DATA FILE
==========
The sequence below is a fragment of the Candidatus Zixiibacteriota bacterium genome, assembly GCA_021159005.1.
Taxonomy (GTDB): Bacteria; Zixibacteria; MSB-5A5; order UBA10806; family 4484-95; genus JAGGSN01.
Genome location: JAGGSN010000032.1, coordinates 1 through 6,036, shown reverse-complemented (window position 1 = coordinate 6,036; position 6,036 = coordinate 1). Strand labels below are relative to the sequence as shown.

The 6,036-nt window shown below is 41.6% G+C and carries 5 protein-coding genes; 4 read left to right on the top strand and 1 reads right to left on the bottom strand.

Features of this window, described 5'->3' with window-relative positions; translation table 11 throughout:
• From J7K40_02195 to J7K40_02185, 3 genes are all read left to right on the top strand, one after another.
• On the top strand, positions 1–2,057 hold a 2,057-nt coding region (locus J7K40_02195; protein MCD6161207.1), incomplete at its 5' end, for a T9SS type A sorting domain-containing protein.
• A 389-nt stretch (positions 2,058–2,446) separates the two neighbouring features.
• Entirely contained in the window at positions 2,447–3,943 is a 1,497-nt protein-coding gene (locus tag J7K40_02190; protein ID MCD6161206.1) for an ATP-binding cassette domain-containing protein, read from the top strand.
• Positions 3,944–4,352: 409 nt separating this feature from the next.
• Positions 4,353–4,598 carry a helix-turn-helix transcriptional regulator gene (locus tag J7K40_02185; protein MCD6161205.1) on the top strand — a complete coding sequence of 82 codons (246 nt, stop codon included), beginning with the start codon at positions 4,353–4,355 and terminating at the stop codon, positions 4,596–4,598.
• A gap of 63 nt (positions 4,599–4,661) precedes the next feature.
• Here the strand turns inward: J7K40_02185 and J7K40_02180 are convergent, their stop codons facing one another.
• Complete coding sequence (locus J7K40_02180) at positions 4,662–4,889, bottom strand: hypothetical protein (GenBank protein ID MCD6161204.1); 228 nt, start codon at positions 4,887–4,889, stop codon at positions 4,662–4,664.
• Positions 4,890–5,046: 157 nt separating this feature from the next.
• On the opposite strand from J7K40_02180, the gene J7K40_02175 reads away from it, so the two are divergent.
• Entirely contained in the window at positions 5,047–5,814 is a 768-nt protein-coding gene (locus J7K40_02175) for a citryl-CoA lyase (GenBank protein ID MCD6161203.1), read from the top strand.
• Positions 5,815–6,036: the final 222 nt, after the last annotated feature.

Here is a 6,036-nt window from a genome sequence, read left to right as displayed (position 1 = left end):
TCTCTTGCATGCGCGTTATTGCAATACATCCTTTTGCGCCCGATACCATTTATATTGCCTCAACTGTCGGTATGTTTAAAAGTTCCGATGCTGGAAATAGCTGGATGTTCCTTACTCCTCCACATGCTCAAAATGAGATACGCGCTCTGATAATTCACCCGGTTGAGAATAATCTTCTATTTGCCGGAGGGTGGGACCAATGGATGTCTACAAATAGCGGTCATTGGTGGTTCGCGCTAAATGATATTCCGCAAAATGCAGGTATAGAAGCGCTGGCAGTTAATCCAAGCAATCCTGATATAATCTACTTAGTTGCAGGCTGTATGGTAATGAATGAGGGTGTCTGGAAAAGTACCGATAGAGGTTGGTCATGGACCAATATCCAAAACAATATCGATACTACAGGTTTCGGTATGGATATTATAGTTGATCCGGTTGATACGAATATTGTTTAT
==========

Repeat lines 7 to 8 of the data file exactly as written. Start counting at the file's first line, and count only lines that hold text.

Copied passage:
• On the top strand, positions 1–2,057 hold a 2,057-nt coding region (locus J7K40_02195; protein MCD6161207.1), incomplete at its 5' end, for a T9SS type A sorting domain-containing protein.
• A 389-nt stretch (positions 2,058–2,446) separates the two neighbouring features.